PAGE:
naoko yamada

The White Camellia Princess and the Red Rose Prince (and Violet Evergarden)

From Episode 1, Violet Evergarden has relished in Victorian-era trappings. Its concern with flower language, and Victorian floriography began in earnest during Episode 2 thanks to Haruka Fujita’s careful direction and continued through Episode 4 with Iris Cannary talking about the iris fields near her childhood home that became her namesake.

In the series’ fifth episode, we see floral messages put into literal action through Naoko Yamada’s storyboards. Yamada previously employed floriography as another, unspoken form of communication throughout the film A Silent Voice. In her episode of Violet Evergarden, flowers are exchanged along with love letters between the heads of two kingdoms. Each kingdom is also represented by a specific flower.

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[Six] Talkin’ ’bout my generation (A Silent Voice)

“While I was location-hunting in Gifu I started wondering what Shoya was like at that point: a kid who feels invincible but also deals with perhaps unfounded frustration. This song appeared in my mind with a bang.”

Naoko Yamada on the use of The Who’s “My Generation” in A Silent Voice

Naoko Yamada makes many precise directorial choices in her film adaptation of A Silent Voice, including but not limited to the use of flower language and other non-verbal forms of communication to form emotional snapshots of the lead characters.

The most polarizing choice was her insistence that the film lead off with The Who’s “My Generation.” This naturally created a licensing nightmare, for which Yamada took full responsibility according to multiple interviews prior to the film’s release. “My Generation” also became the primary citation of the movie’s detractors, who said that the use of the song indicated a misunderstanding of the original manga’s meaning.

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The Flower Language of A Silent Voice Part 3: Cherry blossoms and the transient nature of all things

“People who know flower language will be able to interpret each one’s message and that’s great, but I made it so that even if you don’t you can feel something because of the shot’s layout or the flower’s color. I’m happy to let that audience have their own interpretation.”

A Silent Voice director Naoko Yamada on the usage of flowers in her film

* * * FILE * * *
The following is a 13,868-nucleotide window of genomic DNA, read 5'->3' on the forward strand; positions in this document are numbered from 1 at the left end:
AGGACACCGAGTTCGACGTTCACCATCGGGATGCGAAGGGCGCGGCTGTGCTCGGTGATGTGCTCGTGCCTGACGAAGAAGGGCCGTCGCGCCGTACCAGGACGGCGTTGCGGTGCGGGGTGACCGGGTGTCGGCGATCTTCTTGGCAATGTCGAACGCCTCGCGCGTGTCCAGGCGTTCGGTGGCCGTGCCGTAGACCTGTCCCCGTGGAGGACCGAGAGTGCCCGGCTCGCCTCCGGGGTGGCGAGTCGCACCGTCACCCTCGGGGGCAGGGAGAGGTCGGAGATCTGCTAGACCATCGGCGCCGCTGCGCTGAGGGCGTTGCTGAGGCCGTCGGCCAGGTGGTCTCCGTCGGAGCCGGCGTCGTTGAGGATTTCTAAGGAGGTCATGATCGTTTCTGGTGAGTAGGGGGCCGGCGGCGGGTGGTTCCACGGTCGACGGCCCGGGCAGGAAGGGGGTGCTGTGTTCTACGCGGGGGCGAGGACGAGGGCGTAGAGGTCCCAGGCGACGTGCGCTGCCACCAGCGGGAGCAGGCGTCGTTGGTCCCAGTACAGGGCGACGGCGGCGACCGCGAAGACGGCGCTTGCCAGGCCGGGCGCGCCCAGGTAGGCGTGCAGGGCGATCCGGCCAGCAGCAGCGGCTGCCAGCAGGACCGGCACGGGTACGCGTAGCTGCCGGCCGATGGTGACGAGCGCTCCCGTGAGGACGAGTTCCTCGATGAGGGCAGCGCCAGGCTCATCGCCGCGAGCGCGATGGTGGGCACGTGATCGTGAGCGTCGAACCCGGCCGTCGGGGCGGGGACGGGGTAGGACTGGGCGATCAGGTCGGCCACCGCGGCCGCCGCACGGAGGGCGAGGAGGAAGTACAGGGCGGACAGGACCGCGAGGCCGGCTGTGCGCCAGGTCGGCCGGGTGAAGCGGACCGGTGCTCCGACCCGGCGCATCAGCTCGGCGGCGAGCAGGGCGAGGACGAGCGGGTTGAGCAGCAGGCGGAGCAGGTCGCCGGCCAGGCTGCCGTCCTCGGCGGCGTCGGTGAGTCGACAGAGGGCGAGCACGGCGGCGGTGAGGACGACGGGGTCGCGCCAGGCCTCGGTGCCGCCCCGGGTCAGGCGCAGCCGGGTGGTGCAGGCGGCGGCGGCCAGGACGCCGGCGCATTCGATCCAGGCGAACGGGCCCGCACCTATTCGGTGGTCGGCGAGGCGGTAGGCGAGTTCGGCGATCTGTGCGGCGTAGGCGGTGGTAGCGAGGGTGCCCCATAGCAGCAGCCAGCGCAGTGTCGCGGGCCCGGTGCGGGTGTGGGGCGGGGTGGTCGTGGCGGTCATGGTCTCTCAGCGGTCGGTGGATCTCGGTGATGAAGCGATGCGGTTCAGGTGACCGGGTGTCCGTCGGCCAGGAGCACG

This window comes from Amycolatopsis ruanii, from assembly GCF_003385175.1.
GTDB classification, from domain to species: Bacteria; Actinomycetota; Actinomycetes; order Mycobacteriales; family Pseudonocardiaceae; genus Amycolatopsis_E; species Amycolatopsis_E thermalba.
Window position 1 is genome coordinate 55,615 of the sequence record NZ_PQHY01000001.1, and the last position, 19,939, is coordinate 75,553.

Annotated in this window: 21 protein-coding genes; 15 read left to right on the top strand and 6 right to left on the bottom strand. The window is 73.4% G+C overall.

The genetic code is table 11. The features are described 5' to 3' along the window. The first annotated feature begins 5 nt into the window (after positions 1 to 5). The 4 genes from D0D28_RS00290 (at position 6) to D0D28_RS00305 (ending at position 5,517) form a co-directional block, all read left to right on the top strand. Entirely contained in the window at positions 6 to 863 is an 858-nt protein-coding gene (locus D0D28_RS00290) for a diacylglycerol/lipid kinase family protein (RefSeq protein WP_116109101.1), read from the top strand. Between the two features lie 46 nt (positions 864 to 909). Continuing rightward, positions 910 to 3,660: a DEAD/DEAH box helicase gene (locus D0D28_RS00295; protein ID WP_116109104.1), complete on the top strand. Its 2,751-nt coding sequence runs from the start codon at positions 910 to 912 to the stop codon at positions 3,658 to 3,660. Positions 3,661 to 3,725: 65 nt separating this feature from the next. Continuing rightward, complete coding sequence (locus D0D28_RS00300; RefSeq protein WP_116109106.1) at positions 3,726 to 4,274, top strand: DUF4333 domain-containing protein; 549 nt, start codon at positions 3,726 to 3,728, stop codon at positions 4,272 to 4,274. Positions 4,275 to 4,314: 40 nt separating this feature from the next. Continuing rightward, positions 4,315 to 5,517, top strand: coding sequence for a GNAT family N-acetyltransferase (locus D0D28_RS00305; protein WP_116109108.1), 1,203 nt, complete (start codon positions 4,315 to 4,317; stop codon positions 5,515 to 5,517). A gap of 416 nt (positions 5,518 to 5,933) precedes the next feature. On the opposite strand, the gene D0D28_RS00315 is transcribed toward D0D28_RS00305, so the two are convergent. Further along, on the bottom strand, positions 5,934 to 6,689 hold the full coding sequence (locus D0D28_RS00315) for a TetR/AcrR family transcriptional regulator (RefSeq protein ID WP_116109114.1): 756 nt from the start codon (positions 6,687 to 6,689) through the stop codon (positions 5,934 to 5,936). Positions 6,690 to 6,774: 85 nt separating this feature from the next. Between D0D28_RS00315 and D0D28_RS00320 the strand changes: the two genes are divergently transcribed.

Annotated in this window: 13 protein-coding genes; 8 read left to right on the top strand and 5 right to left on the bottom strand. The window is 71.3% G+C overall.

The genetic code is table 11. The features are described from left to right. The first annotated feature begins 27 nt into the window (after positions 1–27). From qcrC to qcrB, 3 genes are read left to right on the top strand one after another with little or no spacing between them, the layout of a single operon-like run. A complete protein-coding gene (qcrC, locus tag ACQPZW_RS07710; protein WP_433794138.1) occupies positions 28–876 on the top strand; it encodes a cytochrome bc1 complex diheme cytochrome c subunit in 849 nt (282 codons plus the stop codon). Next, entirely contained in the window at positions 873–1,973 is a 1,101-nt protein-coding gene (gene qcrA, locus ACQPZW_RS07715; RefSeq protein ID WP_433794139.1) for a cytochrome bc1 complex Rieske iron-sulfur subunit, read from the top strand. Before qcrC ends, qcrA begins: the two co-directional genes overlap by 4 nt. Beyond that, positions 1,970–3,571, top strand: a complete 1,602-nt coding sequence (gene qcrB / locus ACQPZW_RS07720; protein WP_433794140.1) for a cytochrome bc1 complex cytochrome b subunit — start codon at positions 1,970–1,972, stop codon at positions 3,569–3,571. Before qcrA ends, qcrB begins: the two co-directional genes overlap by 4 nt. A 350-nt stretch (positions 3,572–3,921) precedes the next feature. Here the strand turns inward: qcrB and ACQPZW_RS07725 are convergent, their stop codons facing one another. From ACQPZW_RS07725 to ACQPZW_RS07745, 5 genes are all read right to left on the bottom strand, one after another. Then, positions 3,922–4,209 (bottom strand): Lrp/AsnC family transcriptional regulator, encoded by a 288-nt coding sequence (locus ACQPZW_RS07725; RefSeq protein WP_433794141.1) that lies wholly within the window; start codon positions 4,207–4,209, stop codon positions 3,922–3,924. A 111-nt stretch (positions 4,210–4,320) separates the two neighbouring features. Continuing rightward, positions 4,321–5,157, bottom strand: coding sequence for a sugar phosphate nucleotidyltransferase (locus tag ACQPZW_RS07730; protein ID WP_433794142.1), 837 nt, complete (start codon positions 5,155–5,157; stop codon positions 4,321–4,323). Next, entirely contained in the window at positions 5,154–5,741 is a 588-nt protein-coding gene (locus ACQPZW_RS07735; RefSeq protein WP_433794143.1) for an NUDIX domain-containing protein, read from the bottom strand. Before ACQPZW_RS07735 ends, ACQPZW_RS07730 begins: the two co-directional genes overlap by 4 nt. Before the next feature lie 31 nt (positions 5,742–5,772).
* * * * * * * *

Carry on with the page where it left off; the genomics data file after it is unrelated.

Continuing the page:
This is the third and final post on Naoko Yamada’s use of flower language in her anime adaptation of A Silent Voice. It will focus on the movie’s specific usage of cherry blossom, or sakura, trees. A look at the use of daisies and cyclamen, and other miscellaneous flowers like azaleas, marigolds, and anemones have been covered in previous posts.

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The Flower Language of A Silent Voice Part 2: Marigolds and Miscellany

“People who know flower language will be able to interpret each one’s message and that’s great, but I made it so that even if you don’t you can feel something because of the shot’s layout or the flower’s color. I’m happy to let that audience have their own interpretation.”

A Silent Voice director Naoko Yamada on the usage of flowers in her film

This is the second of two posts on Naoko Yamada’s use of floriography or hanakotoba (flower language) in her movie adaptation of A Silent Voice. The first post, The Flower Language of A Silent Voice Part 1: Fireworks and Daisies, can be found here. It covers daisies, cosmos, and cyclamen, which frame the film’s two leads, Shoya Ishida and Shoko Nishimiya.

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The Flower Language of A Silent Voice, Part 1: Fireworks and Daisies

“People who know flower language will be able to interpret each one’s message and that’s great, but I made it so that even if you don’t you can feel something because of the shot’s layout or the flower’s color. I’m happy to let that audience have their own interpretation.”

A Silent Voice director Naoko Yamada on the usage of flowers in her film

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